[09:05:05] So we will have to see how that plays out today. But there have been communities from Tulsa all the way to Ft. Smith, Arkansas, who have been warned over the last few days to be prepared to either voluntarily evacuate or be ready to move quickly if these floodwaters continue to rise. So that is what residents here along the Arkansas River in Oklahoma and Arkansas will be monitoring today -- Jim.

SCIUTTO: So many homes, so many lives in danger there.

Ed Lavandera, we know you'll stay on top of it.

Another story we're following, please take a moment here to listen to the Senate majority leader, the Republican Mitch McConnell, to make a promise, a threat perhaps, to reverse a standard he himself set on filling a Supreme Court vacancy.


UNIDENTIFIED REPORTER: If a Supreme Court judge was to die next year, what would you do?




SCIUTTO: Fill it in the year 2020. Remember, that is, of course, a presidential election year and that pledge, let's be clear, contradicts the argument that McConnell himself used repeatedly in 2016 to justify blocking President Obama's nominee to the Supreme Court at the time, the Judge Merrick Garland.


MCCONNELL: All we're doing, Chris, is following a longstanding tradition of not filling vacancies on the Supreme Court in the middle of a presidential election year. The American people should have a say in the court's direction.


SCIUTTO: Well, it wasn't only McConnell who used that line of argument, other Republican senators including the chairman of the Judiciary Committee which of course runs the confirmation hearings for Supreme Court justices lined up and repeated that argument almost verbatim.


SEN. CHUCK GRASSLEY (R-IA): If you have a vacancy when a president is a lame duck that it ought to not be brought up during the heat of a presidential campaign, that it's unfair to the Supreme Court, it's unfair to the Senate, it's unfair to the nominee.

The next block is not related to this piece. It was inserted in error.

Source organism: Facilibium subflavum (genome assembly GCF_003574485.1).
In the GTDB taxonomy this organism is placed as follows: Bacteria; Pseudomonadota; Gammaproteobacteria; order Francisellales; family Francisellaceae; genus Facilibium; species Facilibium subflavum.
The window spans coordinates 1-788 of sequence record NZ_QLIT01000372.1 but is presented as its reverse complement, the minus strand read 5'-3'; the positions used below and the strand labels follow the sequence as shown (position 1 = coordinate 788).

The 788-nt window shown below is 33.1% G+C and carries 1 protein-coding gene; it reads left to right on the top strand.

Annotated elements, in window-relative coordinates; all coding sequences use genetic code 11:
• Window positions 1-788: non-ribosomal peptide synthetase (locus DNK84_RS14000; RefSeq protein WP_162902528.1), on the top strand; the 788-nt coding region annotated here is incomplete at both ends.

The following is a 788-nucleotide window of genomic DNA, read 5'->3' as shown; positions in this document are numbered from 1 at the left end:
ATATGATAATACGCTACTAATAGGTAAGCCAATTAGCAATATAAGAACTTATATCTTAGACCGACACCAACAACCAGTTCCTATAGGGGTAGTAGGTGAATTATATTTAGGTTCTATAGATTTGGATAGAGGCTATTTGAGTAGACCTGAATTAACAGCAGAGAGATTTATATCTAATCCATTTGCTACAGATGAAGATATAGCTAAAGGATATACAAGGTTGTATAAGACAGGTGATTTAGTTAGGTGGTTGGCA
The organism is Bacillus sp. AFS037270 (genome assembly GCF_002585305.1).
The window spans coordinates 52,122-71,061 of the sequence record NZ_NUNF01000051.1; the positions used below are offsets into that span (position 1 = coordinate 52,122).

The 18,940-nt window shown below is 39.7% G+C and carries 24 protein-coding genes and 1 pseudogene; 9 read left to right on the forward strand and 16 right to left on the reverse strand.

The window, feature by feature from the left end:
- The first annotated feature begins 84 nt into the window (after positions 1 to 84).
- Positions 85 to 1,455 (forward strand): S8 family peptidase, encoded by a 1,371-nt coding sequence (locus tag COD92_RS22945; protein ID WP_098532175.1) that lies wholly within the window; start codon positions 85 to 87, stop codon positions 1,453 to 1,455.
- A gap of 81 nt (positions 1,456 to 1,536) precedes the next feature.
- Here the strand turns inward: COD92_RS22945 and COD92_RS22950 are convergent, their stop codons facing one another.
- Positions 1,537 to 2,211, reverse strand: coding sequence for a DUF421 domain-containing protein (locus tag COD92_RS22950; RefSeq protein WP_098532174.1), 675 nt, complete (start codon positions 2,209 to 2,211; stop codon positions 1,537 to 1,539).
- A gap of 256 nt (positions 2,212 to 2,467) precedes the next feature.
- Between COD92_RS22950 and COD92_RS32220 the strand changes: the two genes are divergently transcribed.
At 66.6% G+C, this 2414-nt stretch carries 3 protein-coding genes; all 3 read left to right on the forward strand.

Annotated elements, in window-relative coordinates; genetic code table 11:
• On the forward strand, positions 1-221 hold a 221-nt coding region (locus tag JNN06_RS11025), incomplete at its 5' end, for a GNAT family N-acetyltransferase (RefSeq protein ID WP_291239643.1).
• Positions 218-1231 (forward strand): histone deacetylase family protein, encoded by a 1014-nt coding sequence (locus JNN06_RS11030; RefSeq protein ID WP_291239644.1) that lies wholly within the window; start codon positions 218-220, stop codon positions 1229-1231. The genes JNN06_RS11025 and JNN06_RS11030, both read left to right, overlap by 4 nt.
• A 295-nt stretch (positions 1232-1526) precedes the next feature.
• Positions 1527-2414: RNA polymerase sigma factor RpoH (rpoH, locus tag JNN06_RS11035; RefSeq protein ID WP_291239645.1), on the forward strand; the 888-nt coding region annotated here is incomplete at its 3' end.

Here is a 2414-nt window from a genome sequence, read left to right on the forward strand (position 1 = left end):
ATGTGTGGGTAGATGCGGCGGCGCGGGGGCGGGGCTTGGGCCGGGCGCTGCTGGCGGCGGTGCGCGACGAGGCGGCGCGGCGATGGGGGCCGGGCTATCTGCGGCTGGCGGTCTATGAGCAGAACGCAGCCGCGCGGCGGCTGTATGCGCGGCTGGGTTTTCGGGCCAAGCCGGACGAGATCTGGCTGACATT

SEN. TED CRUZ (R-TX): For 80 years it has been the practice that the Senate has not confirmed any nomination made during an election year.


SCIUTTO: Well, now, McConnell's spokesman says that the difference today is that both the Senate and White House are held by Republicans. But let's be clear, that is not the reasoning that the Senate majority leader and his colleagues repeated in public at the time.

You can call it moving the goal posts, tearing down the goal posts might be a better analogy.

I'm joined now by CNN Supreme Court reporter Ariane de Vogue, and Ariane, you're going to hear a lot of justification for McConnell's pledge now from himself and other Republicans. You've covered the Supreme Court for some time. Is this tearing down the goal posts on that pledge, that reasoning?

ARIANE DE VOGUE, CNN SUPREME COURT CORRESPONDENT: It sure seems like it. Keep in mind that audience yesterday they responded to his comments with laughter. There was outrage in Washington by the Democrats.